Takal: Blumhouse gave me this script that had a great concept of these women who were friends from high school and has issues in terms of competitiveness, and they allowed me to kind of put my stamp on the script as well. For me, the thing that really opened up the story was figuring out the self-care, self-love, and “health and wellness” kind of niche. It was something I was really excited to explore because I think I can fall for what I consider to be, like, a narcissistic idea of taking care of yourself.
I do remember realising at one point that there were no male characters whatsoever and getting so excited about that. Not because I think that men shouldn’t be seen on screen—I think men are fascinating and I’d love to make a movie about the male experience. But to tell this particular story, again, because I think a lot of times horror is told through the male gaze, it was an exciting twist on the genre for me.
io9: Speaking of that, “New Year, New You” digs into a different kind of gaze: through the lens of social media, and how people tend to project an image online that’s not really true to real life. Do you think that’s ripe territory for a horror movie?
Takal: For sure. I think that the pull that the genre has for me is that you can take everyday issues that are inherently horrific—which I think social media, and the complexes that people develop from looking at other peoples’ social media, are subtly horrific—and you can kind of put a magnifying glass to them and explore them in an outsized way. By doing so, you’re able to really distill what makes something so scary. For me, there are so many things actually scary about social media beyond this—I was just reading about how Facebook has let corporations read your private Facebook messages. Big Data and social media, that’s so messed up. There’s that element of it. And then there’s this particular thing, a type of woman who presents herself and curates her image, and kind of labels it as “self-love.” And we look at it, and we’re like “I already felt like shit about myself, and now I’m also feeling even worse that I don’t love myself like she’s telling me I should.” It’s just another way that media essentially can make people feel bad about themselves.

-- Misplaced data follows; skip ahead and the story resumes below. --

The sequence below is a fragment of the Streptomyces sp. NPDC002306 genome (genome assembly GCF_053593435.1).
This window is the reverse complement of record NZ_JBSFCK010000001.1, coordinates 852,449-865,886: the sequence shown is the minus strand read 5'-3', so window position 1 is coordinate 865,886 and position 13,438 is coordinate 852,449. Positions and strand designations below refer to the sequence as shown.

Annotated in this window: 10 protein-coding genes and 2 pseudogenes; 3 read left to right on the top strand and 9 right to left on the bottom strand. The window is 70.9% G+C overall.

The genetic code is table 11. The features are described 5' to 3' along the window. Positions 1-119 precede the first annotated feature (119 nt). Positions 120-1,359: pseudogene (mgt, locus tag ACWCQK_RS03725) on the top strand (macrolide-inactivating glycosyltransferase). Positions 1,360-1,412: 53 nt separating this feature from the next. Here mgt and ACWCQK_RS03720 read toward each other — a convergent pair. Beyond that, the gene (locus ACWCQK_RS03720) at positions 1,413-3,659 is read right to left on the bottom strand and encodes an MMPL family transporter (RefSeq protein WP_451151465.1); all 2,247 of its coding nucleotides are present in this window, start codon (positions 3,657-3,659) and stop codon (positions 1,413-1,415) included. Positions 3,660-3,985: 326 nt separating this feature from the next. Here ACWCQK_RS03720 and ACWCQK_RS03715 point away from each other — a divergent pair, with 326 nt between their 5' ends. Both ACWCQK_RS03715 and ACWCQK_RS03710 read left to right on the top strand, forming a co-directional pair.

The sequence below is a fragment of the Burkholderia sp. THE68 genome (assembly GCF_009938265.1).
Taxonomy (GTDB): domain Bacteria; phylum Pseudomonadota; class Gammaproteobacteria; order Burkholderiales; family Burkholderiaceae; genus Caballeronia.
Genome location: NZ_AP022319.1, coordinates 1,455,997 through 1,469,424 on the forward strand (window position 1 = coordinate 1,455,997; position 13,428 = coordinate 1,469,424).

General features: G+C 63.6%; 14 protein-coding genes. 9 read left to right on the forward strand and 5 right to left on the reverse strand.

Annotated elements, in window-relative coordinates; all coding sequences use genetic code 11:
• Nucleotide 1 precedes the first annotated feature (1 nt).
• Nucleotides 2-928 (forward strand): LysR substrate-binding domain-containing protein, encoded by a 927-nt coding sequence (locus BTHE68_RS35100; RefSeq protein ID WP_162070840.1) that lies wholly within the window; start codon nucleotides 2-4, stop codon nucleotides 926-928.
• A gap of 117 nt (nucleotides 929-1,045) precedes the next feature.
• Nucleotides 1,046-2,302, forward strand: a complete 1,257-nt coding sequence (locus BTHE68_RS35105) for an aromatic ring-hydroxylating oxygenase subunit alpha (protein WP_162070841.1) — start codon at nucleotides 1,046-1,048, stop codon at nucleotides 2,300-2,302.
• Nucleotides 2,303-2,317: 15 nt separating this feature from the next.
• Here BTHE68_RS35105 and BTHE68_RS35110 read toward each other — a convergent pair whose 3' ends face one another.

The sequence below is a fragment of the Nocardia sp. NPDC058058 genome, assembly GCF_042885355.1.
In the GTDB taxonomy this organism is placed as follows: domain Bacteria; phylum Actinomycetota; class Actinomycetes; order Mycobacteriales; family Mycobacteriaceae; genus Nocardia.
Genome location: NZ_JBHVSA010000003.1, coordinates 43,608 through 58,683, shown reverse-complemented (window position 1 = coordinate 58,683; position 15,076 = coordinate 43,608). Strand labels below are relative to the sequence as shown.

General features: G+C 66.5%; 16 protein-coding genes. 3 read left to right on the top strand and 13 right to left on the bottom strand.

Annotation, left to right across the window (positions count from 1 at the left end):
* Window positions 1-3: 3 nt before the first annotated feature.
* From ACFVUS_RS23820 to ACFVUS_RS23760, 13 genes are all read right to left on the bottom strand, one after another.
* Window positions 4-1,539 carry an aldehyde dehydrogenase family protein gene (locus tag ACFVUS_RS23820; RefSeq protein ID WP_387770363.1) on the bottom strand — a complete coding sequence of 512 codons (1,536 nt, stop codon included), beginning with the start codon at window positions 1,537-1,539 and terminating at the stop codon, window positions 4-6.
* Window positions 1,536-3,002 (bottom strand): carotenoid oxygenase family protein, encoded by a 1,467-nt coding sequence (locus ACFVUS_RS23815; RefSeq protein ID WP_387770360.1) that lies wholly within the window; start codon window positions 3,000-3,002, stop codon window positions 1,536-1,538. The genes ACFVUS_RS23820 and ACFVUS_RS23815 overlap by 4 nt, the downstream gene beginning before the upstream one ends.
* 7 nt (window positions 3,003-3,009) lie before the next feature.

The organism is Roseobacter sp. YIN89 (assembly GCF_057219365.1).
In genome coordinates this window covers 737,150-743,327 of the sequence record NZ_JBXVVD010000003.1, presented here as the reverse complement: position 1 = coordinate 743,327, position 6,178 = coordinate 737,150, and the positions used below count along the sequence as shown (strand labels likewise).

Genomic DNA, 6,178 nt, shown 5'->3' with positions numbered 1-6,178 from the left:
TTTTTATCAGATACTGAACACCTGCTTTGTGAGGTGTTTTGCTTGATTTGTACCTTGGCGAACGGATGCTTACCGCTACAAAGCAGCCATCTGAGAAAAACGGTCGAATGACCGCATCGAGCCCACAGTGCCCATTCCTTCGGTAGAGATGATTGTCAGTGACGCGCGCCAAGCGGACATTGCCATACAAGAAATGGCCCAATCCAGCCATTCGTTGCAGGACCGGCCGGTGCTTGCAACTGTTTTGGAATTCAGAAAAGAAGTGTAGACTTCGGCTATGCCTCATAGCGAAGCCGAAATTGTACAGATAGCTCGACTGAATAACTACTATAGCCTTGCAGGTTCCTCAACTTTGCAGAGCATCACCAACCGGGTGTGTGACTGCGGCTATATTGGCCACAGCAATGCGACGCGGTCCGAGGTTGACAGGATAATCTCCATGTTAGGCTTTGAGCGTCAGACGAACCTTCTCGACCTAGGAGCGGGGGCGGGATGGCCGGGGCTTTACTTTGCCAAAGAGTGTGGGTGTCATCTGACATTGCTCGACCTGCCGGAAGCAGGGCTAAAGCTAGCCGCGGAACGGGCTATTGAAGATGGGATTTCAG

I find social media just terrifying, and also very addictive. I can’t get off Twitter if my life depended on it.
io9: Most of “New Year, New You” takes place in a single house that happens to be filled with mirrors—a deliberate choice to echo the story’s themes?
Takal: The ideas of reflection and self-reflection and duality were definitely things I thought about a lot, and talked about with our production designer and cinematographer. I think part of it, thematically, is that it works very well with the idea of social media and the images that we’re projecting to the world. But then also, I’m just really drawn to movies from the ‘70s, and there’s really cool uses of mirrors in movies like Don’t Look Now, or Images, the Robert Altman movie. So it was a combination of being drawn to a stylistic element from movies that I love, and also seeing the thematic throughline of why that element would work in this particular story.
io9: I noticed that the title treatment has a 1970s flair to it, as well.
Takal: I’m actually really happy we did that. My editor, who was awesome, I loved working with him—I originally maybe wanted to reference Rosemary’s Baby, which is a very cursive-y, curlicued pink font. We tried that, and then he also showed me this font he’d pulled from the Brian De Palma movie Sisters, and I saw it and was like, “Holy shit, this is awesome.” And that’s also a really cool movie that also explores women in really interesting ways. I think it’s a fun reference, and I like the feeling it sets up.
Into the Dark’s “New Year, New You” debuts December 28 on Hulu.